Prison and detention center conditions were harsh and sometimes life threatening due to gross overcrowding, lack of sufficient correctional facilities and personnel, inadequate sanitary conditions, and a lack of proper medical care in the Port Loko, Kambia, and Bo prison facilities.

Abusive Physical Conditions: As of August, the country’s 21 prisons, designed for 2,495 inmates, held 5,561 individuals. The most severe example of overcrowding was in the Freetown Male Correctional Center, designed to hold 324 inmates, which held 1,820 individuals. Some prison cells measuring six feet by nine feet held nine or more inmates. The Sierra Leone Correctional Services (SLCS) reported 10 prisons and detention centers were moderately overcrowded, due to delays in trials and sentencing.

The HRCSL and Prison Watch Sierra Leone (PWSL) reported overcrowding, unhygienic conditions, and insufficient medical services in SLCS detention centers. The SLP’s District Human Rights Monitoring Groups (DHRMGs) reported conditions in police station holding cells were poor, especially in small stations outside Freetown such as in Port Loko, Magburuka, Kambia, and Bo districts.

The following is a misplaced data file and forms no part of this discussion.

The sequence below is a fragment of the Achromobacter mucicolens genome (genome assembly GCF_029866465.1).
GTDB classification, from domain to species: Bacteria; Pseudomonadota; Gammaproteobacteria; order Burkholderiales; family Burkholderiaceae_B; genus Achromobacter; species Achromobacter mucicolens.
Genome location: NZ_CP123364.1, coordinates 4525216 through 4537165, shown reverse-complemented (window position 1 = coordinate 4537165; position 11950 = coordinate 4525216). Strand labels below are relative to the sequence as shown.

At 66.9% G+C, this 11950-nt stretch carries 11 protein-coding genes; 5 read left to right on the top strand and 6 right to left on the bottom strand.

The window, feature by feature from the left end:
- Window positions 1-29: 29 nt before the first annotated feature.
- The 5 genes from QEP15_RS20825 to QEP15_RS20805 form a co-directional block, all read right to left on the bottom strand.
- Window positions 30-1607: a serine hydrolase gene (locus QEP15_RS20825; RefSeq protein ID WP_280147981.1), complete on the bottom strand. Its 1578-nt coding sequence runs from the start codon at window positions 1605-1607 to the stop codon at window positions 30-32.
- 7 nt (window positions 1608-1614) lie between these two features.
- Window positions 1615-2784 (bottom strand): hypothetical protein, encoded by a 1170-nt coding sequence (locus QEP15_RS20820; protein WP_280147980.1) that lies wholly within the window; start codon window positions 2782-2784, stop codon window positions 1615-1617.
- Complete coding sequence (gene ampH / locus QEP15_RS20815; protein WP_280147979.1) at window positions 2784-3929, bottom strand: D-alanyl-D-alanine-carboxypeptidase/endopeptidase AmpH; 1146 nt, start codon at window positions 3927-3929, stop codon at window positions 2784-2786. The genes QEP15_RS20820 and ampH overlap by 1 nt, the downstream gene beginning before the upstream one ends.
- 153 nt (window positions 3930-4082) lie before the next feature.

Lack of adequate physical facilities created life-threatening conditions for detainees. Holding cells in some facilities were often dark with little ventilation, and inmates slept on mattresses on bare floors. The HRCSL reported poor toilet facilities in most police holding centers.

The PWSL and DHRMGs reported cells often lacked proper lighting, space, bedding, ventilation, and protection from infectious diseases and mosquitoes. For security reasons, SLCS authorities refused to allow inmates to sleep under mosquito nets, requiring inmates to use chemical repellents instead. Most prisons had piped water, but some inmates lacked sufficient access to potable water.